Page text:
“Mullen is chairman of the board of the Vermont Wildlife Coalition, a group he joined out of anger at heavy trapping of beavers on a town-owned pond near his home. A lifelong hunter, Mullen said he initially opposed the trapping but relented after being told the trappers would be careful not to take too many of the animals. Soon after the town granted permission for the trapping, the beaver colony was wiped out.”

Kelley, a retired lawyer who lives in Greensboro who does volunteer work for the coalition and previously had organized musical events for charitable causes, booked the musicians. Kelley said stories like Mullen’s were far too common.

“I think it’s become clear to most people that the world we live in is undergoing some profound changes. Climate change is just one of many changes. I think that there’s a growing recognition that the human footprint only gets larger, and that available wildlife habitat only gets smaller,” Kelley said.

“At the same time there is an interdependence between all species, including humans and wildlife. In recognition of the changes, we need to change our policies and our habits. I think it’s remarkable that artists are very often at the vanguard of important changes, whether it is civil rights, nuclear disarmament, or wildlife habitat and wildlife protection,” Kelley said.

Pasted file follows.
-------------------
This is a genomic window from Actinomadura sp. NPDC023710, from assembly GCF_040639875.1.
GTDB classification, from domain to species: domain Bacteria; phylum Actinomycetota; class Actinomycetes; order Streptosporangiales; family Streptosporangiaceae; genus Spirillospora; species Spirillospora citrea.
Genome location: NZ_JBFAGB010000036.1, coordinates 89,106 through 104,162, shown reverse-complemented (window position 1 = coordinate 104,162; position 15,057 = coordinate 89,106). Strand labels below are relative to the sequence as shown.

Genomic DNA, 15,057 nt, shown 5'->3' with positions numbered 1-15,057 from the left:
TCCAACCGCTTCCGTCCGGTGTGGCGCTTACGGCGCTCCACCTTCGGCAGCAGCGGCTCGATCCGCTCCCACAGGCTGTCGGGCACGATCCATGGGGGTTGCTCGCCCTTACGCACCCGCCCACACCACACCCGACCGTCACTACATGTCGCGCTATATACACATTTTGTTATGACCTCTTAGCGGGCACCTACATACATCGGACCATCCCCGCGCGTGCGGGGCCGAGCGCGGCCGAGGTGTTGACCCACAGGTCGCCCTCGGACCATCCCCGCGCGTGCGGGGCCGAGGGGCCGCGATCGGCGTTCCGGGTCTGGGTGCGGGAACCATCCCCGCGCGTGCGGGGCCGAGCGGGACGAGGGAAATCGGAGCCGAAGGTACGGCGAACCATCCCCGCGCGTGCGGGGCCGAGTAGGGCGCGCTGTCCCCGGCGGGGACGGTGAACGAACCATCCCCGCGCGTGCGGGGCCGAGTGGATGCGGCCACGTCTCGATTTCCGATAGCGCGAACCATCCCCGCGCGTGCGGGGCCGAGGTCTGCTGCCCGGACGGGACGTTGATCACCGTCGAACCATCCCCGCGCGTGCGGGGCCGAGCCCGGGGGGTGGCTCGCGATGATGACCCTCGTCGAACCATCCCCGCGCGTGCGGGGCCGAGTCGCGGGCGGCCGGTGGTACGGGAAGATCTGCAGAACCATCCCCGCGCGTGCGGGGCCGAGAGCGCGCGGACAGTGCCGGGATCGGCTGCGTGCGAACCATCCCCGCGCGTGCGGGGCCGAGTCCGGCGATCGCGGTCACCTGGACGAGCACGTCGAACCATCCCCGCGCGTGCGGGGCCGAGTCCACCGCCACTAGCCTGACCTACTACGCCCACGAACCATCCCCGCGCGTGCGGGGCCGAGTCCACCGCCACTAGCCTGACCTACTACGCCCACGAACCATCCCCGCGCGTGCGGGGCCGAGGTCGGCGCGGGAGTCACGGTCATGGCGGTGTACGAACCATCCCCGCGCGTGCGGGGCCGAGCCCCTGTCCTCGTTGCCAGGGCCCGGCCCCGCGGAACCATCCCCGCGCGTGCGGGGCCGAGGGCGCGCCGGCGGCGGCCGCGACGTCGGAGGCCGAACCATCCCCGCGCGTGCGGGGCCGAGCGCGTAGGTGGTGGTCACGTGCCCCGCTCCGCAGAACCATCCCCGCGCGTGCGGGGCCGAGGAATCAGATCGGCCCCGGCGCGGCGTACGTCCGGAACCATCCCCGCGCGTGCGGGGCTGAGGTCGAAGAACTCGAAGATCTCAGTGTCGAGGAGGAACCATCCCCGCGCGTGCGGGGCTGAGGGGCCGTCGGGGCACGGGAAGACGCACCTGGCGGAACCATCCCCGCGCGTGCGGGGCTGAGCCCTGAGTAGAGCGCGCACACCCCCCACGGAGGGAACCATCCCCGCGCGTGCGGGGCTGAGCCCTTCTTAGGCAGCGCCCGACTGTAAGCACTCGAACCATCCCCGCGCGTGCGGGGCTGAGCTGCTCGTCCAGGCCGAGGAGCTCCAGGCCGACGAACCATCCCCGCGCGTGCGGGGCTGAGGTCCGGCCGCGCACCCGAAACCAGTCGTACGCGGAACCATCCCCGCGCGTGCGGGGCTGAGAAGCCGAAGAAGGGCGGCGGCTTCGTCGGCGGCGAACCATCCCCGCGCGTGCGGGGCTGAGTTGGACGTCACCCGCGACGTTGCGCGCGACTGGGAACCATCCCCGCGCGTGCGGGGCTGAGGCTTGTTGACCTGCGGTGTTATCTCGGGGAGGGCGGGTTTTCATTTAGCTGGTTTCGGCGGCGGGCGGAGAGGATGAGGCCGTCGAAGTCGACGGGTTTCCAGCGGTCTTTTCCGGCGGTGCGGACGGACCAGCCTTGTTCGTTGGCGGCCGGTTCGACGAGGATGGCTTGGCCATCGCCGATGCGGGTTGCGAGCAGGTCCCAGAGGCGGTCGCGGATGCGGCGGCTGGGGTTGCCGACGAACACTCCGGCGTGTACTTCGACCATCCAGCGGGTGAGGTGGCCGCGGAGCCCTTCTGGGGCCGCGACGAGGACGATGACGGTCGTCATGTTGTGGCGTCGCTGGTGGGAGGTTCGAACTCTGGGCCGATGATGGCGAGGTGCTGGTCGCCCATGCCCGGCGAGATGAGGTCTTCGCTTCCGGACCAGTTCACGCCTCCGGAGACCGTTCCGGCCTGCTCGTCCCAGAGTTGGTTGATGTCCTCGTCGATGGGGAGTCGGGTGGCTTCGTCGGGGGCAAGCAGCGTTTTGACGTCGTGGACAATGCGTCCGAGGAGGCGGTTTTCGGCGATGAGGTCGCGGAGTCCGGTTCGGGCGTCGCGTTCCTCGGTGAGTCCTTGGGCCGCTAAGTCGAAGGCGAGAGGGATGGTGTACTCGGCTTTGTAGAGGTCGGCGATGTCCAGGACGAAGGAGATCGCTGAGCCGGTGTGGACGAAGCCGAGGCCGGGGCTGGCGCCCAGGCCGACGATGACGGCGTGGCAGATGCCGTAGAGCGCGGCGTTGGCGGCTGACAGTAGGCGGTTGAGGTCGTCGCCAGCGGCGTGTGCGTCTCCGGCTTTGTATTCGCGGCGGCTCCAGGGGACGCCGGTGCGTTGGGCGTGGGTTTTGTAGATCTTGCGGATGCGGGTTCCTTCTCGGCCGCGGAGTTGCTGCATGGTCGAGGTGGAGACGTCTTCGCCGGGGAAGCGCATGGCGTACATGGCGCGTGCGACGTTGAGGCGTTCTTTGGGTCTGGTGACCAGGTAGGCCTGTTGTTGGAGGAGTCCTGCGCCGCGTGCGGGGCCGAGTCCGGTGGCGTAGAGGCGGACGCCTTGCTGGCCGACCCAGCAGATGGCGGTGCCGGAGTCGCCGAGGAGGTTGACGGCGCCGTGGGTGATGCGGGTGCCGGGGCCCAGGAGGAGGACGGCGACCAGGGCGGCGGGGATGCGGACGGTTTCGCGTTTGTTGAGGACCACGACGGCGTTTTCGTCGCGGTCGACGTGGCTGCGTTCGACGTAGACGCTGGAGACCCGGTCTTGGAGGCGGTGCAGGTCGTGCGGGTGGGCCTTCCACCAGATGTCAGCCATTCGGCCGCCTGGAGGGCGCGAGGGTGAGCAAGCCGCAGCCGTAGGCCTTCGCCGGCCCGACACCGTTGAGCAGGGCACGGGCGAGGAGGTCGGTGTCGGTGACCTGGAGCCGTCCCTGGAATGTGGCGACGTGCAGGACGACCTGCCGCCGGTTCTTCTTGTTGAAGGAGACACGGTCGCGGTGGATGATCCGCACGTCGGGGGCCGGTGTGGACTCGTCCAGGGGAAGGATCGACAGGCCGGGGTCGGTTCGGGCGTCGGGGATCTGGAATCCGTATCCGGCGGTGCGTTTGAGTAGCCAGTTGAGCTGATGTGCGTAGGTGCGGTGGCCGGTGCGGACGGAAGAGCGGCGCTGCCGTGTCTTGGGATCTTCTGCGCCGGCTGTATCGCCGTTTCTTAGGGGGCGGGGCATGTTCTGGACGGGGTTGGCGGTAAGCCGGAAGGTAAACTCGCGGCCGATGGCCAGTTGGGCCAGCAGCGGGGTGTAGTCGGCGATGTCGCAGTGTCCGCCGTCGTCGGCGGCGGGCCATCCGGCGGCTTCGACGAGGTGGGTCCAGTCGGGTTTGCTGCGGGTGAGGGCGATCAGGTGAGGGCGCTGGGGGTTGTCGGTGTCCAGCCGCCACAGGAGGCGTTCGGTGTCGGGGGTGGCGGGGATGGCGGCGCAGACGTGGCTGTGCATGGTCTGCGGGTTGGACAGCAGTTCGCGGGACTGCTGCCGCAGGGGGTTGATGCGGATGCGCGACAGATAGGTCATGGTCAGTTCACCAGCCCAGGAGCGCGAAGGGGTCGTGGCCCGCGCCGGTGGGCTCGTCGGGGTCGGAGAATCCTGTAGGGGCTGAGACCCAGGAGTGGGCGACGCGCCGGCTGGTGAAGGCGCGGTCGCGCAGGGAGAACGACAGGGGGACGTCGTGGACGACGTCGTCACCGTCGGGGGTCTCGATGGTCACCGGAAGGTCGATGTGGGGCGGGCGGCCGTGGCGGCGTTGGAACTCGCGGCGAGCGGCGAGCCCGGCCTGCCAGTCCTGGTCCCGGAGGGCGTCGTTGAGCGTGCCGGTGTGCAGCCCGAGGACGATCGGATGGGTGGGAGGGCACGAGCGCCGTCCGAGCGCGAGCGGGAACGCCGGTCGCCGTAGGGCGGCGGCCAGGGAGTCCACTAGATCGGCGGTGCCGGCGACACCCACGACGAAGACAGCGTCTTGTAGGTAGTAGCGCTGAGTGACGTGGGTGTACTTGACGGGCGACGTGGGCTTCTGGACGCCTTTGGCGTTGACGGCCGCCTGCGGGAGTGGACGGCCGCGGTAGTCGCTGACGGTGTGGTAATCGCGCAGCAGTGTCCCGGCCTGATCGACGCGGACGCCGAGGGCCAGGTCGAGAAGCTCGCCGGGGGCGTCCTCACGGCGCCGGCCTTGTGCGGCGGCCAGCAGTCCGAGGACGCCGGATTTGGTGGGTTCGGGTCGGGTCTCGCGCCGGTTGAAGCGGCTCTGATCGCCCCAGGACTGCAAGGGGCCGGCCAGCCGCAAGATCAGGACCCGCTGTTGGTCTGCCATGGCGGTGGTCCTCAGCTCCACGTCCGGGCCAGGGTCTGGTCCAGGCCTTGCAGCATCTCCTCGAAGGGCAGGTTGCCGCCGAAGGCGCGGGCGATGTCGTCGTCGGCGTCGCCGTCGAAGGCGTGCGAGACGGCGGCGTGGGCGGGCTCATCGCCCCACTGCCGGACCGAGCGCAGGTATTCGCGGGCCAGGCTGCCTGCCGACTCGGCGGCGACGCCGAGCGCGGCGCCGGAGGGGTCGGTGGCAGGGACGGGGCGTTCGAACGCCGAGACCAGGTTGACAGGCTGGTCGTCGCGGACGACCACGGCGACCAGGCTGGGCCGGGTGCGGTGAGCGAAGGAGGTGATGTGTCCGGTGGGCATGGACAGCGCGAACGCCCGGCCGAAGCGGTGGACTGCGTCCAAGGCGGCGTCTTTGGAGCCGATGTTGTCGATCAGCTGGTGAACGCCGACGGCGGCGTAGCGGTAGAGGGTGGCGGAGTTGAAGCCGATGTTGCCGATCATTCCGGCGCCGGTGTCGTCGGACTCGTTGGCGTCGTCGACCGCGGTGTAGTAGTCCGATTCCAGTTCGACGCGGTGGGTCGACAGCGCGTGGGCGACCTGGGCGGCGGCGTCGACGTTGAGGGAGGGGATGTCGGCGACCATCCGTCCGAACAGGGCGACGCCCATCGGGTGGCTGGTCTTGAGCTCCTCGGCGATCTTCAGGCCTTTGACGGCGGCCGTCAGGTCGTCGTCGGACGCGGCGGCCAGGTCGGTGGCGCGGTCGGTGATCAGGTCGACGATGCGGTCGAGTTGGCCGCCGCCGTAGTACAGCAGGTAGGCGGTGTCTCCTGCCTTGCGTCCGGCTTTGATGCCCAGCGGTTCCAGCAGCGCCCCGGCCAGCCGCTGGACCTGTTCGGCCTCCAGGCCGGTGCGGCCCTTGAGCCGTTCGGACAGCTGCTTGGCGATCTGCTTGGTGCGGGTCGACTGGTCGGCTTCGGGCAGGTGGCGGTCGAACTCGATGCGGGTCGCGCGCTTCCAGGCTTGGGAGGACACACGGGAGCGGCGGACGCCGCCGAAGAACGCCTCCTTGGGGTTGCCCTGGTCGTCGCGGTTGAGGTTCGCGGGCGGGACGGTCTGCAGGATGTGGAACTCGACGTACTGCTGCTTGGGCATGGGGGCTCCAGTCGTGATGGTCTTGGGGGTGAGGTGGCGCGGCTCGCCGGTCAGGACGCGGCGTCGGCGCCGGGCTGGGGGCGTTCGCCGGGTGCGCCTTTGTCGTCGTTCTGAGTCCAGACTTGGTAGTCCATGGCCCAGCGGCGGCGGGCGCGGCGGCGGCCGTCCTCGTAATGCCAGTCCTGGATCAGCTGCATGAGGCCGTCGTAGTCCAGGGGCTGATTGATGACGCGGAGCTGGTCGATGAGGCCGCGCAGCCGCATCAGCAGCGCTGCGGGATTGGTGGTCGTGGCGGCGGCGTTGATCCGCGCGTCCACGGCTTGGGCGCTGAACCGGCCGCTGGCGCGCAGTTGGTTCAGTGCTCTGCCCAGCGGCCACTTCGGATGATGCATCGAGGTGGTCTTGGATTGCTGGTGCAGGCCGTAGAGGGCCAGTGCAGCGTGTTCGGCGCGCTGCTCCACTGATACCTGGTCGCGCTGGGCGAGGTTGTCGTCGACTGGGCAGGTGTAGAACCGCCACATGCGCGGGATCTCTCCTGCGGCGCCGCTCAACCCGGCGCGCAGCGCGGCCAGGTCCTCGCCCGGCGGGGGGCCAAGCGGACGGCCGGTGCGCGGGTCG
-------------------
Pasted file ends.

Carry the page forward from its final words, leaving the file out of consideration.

He added that he has seen “a unique generosity in the arts community. It’s full of people who are selfless and idealistic. The arts are the vanguard of social change.”

Kelley and Mullen decided to make the art show and concert a joint event.

“The most important thing I want to say is how grateful we are to have this incredible arts center in Vermont and to have them be so willing to open to embrace projects like this,” said Kelley, sitting on the patio of the arts center late Wednesday morning. “The Highland Arts Center has been such an incredible boon for the arts in the Northeast Kingdom.”

Luce, the center’s director, said between 30 and 40 works of art will be featured in the show that opens this weekend.

Tickets can be purchased online at:


Here are samples of the performers on the bill:

The Mallett Brothers Band:

Participating nationally recognized artists who will be exhibiting their work include:

More information about the Oct. 17 concert can be found here:

The Vermont Wildlife Coalition’s Education Fund is intended to encourage young Vermonters to get outside and to enjoy and appreciate the beauty of Vermont’s landscapes, lakes, rivers and streams and, in particular, Vermont’s wildlife and wildlife habitat. The hope is that by encouraging students to recreate those scenes in works of art others will likewise be able to share and appreciate Vermont’s natural resources.


(0) comments

Welcome to the discussion.

Keep it Clean. Please avoid obscene, vulgar, lewd, racist or sexually-oriented language.
Don't Threaten. Threats of harming another person will not be tolerated.
Be Truthful. Don't knowingly lie about anyone or anything.
Be Nice. No racism, sexism or any sort of -ism that is degrading to another person.
Be Proactive. Use the 'Report' link on each comment to let us know of abusive posts.
Share with Us. We'd love to hear eyewitness accounts, the history behind an article.